Two Colombian Films on Screens in Cannes

Friday, June 3rd, 2016

At the 69th edition of Cannes, the world’s most important film event, Colombia participated in the Official Short Film Competition with Madre (Mother) by Simón Mesa Soto, who won Colombia’s first Palme d’Or two years ago. Meanwhile, the Semaine de la Critique, in its special program 50+5, screened Los pasos del agua (Water Steps), the most recent short film by 2015 Caméra d’Or winner César Acevedo.

Simón Mesa Soto made history for Colombian cinema in 2014 when his short film Leidi won the Palme d’Or, the highest award given by the Cannes Film Festival. This year he returned to the Official Short Film Competition with his latest project Mother, a co-production by Momento Film of Sweden and Evidencia Films of Colombia, with David Herdies, Capucine Mahé, and Franco Lolli as producers. Mother was selected for the Official Competition out of more than 5,008 entries received from all corners of the globe.

This short tells the story of sixteen-year old Andrea, who leaves her working-class neighborhood of Medellin to take part in a pornography casting in the city center. Simón Mesa’s film encourages viewers to reflect on the consumption of pornographic images of teens and the market that these teenagers become involved in.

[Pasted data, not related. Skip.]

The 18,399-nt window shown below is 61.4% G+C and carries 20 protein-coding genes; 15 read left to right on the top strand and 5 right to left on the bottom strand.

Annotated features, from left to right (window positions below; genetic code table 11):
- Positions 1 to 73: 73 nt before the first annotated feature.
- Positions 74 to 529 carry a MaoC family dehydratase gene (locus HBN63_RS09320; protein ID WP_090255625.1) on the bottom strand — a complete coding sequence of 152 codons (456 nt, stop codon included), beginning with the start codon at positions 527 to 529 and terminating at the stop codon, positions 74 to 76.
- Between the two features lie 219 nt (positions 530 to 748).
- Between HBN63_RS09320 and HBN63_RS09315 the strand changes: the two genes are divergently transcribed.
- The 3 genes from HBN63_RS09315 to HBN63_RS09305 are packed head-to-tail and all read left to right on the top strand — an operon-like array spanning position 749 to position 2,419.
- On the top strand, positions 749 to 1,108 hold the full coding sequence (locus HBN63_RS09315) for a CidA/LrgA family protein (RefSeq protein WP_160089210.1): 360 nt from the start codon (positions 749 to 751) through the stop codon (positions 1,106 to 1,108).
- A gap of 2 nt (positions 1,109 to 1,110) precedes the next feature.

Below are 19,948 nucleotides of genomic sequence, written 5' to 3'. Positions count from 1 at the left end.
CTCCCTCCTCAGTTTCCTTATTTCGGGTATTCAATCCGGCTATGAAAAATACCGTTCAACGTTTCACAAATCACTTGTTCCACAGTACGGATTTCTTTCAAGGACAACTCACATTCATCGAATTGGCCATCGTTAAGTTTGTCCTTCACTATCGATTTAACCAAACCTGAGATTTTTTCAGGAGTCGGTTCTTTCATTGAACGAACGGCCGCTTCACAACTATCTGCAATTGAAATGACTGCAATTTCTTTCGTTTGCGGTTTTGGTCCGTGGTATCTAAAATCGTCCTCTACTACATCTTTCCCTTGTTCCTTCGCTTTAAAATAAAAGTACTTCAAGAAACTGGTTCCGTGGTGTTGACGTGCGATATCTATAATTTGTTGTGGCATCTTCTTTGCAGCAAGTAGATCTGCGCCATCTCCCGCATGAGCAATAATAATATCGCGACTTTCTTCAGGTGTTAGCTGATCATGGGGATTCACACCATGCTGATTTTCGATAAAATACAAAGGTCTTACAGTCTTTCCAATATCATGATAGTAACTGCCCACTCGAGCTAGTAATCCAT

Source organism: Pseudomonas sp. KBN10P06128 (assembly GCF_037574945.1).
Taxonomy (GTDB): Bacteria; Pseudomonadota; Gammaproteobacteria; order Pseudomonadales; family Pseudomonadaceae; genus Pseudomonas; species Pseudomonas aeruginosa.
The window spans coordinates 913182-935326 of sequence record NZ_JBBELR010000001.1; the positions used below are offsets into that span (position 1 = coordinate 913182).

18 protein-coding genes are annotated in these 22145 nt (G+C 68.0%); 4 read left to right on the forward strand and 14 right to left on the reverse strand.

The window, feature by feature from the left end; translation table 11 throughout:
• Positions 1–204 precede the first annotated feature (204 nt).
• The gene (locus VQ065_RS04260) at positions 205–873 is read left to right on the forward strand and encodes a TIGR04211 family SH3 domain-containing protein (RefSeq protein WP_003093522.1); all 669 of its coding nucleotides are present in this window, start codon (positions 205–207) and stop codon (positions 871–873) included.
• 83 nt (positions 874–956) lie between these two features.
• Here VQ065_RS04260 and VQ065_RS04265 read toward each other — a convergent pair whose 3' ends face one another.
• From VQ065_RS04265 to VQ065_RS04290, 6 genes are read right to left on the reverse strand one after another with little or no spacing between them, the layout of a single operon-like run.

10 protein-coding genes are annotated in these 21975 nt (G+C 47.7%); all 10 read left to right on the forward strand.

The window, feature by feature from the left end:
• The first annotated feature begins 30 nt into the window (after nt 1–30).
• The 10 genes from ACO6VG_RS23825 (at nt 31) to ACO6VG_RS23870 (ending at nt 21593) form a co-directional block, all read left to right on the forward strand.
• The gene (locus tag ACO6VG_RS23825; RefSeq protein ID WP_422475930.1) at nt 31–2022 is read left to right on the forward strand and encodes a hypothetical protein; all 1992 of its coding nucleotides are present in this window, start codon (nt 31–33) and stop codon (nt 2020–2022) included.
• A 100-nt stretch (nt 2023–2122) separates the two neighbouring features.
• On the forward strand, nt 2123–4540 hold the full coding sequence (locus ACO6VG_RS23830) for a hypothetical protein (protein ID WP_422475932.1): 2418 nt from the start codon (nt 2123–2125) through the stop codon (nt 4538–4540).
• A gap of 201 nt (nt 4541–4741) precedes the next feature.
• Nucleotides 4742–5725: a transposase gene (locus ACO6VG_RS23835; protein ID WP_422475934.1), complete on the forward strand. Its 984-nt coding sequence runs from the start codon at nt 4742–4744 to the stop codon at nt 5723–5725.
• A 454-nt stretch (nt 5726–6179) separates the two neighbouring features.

Meanwhile, the Semaine de la Critique, the parallel event organized by the French Association of Film Critics, celebrated its 55th anniversary this year and invited César Acevedo‘s Water Steps to take part in its special program 50+5, which was held to honor directors who have been discovered by the Semaine de la Critique over the past five years. The Semaine de la Critique was created with the goal of exhibiting films by young, little-known filmmakers, to help them to gain recognition and offer them a gateway into international cinema.

In 2015, Acevedo took part in the 54th edition of the Semaine de la Critique with his first feature film Land and Shade, which won the most important award ever received by a Colombian film, the Caméra d’Or. César Acevedo’s film also took home three more awards: the SACD (Society of Authors) Award, the France 4 Visionary Award, and Le Grand Rail D’Or (Audience Award).

Water Steps was produced by Paola Pérez, who was also producer of Land and Shade. The film tells the story of Tito and Colorado, two poor fishermen living in a forgotten village alongside the Cauca River who discover that a dead person has become entangled in their fishing net. Unable to inform the authorities, they decide to bury him in a place where only generous acts of humanity can deal with the tragedy of dying with no name and with no land.